PhD position (keywords: machine learning, icequakes) at Bremen University, Germany

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PhD position (keywords: machine learning, icequakes) at Bremen University, Germany

Tanja Fromm
Hello,

We are looking for a PhD candidate to develop machine learning
algorithms for icequake detection.

Location: Bremen/Bremerhaven, Germany

Disciplines: seismology, applied mathematics, computer science

Keywords: ice shelf dynamics, icequakes, machine learning, numerical
algorithms

Motivation: The young and rapidly evolving discipline of cryoseismology
exploits icequakes to monitor the impact of the globally warming climate
on ice sheets. The geophysical observatory at Neumayer Station,
Antarctica has recorded a time series of over 20 years of seismological
data, which includes not only earthquakes, but also icequakes caused by
the surrounding ice dynamics. Routine observatory processing has not
analysed cryogenic events, because they are far too numerous for manual
analysis. To tap this valuable seismological data reservoir and uncover
changes of the coastal ice shelf environment over the past two decades,
we need efficient algorithms that can automatically detect and classify
icequakes. Modern machine learning techniques are in principle able to
discriminate between earthquakes and icequakes (Hammer et al. 2015), but
they were developed for tasks in computer vision with millions of data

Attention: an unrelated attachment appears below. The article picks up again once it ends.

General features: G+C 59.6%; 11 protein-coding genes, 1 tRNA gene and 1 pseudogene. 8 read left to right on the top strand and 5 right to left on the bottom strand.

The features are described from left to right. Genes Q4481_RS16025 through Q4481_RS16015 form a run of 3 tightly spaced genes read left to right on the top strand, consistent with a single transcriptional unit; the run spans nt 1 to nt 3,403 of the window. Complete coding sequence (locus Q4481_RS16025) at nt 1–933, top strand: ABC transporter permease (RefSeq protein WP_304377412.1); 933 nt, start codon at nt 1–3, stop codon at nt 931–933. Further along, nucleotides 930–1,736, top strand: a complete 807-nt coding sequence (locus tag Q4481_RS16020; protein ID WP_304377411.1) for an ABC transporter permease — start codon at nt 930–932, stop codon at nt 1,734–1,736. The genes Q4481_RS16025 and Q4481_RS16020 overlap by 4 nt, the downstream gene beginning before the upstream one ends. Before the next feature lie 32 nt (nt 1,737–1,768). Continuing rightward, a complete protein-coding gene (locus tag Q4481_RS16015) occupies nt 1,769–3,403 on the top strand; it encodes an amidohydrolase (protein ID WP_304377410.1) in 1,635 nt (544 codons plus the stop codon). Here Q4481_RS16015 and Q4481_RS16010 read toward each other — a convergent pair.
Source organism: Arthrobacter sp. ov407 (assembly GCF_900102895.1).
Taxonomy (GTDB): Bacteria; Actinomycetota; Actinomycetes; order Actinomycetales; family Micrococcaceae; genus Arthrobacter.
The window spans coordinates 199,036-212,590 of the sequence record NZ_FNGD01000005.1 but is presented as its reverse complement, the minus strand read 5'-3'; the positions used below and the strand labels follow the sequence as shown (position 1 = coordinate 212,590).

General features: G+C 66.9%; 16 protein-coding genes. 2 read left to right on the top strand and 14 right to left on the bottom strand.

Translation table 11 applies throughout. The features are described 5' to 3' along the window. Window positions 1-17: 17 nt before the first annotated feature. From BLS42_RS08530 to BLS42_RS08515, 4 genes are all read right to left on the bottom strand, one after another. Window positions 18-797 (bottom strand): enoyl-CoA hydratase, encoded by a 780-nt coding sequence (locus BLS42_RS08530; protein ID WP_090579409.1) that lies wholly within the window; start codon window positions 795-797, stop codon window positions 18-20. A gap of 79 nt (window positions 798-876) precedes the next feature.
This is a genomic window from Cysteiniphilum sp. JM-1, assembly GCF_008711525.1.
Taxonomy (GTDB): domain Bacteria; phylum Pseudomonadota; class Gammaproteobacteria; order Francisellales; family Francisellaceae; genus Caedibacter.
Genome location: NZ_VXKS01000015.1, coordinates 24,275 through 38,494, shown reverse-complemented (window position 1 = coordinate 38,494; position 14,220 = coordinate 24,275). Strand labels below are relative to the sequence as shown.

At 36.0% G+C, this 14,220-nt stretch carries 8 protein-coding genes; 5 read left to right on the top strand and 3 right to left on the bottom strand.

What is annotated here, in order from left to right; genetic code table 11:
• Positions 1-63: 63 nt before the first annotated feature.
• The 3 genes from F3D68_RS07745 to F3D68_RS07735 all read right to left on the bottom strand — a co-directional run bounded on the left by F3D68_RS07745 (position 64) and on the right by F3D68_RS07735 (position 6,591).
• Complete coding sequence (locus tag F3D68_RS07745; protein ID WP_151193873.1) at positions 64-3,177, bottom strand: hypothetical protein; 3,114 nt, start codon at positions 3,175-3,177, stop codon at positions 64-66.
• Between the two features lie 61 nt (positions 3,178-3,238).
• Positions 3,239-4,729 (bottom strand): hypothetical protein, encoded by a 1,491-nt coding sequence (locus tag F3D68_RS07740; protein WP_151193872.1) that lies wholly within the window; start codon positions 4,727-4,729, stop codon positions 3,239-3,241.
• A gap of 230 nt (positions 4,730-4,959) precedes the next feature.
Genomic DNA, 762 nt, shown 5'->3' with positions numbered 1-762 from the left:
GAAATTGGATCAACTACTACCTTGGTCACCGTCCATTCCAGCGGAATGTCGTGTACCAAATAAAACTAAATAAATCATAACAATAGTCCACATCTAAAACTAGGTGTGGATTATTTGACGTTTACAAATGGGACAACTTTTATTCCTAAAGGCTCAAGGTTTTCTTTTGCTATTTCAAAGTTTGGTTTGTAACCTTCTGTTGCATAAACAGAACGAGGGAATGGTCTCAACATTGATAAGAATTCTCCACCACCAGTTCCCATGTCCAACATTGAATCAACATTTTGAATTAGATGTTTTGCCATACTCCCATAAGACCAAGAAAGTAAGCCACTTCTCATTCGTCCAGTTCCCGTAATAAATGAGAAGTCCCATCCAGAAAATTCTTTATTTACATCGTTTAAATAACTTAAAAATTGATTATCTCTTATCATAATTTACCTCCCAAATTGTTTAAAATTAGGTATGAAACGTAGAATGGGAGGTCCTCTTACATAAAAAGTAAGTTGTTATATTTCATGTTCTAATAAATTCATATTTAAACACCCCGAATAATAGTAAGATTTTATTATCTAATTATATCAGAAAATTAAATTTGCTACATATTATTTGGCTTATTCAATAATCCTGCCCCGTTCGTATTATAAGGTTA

sets for training. In almost all other applications - including this
project - well annotated training is rare. Hence, we need to tackle a
'small data' problem in a big data environment.
Directional detections of the Neumayer network. Detections from short
distances (blue band) are not routinely analysed due to missing
discrimination tools between icequakes and earthquakes.

Aim: To circumvent this, this PhD project will apply techniques from
transfer learning and so called active learning strategies, where the
algorithm determines during training those data sets, where detailed
annotation is required. For the task of discriminating between different
seismic events, the project will build on recent developments for deep
learning applied to inverse problems (Arridge et al. 2019). With this
approach, the PhD candidate will develop a fast and efficient algorithm
to reanalyse the lifetime dataset of the Neumayer geophysical
observatory and to operate on the real-time data stream. The resulting
consistent catalogue of cryogenic events then allows monitoring any
changes in the stress state of the coastal shelf ice over time.

Objectives: (1) Develop an algorithm for automatic detection and
discrimination of icequakes, (2) Apply to Neumayer seismological
archive, (3) Statistically analyse temporal variations in icequake
occurrence.

Competences: The candidate should have a solid background in mathematics
with programming skills or in computer science with emphasis on applied
mathematics. Knowledge in signal processing is of advantage.

https://www.mardata.de/topics/knowledge-discovery-in-marine-data-software-and-literature/monitoring-a-stressed-ice-shelf-machine-learning-algorithms-to-detect-icequakes-in-20-years-of-seismological-records-at-neumayer-station-antarctica/



--
Dr. Tanja Fromm
Geophysical Observatory Neumayer III

D-3180
Phone: +49 (0)471-4831-2009

Alfred Wegener Institute for Polar and Marine Research
Helmholtz Association of German Research Centers
Geophysics

P.O. Box 12 01 61
Am Alten Hafen 26
27568 Bremerhaven
Germany




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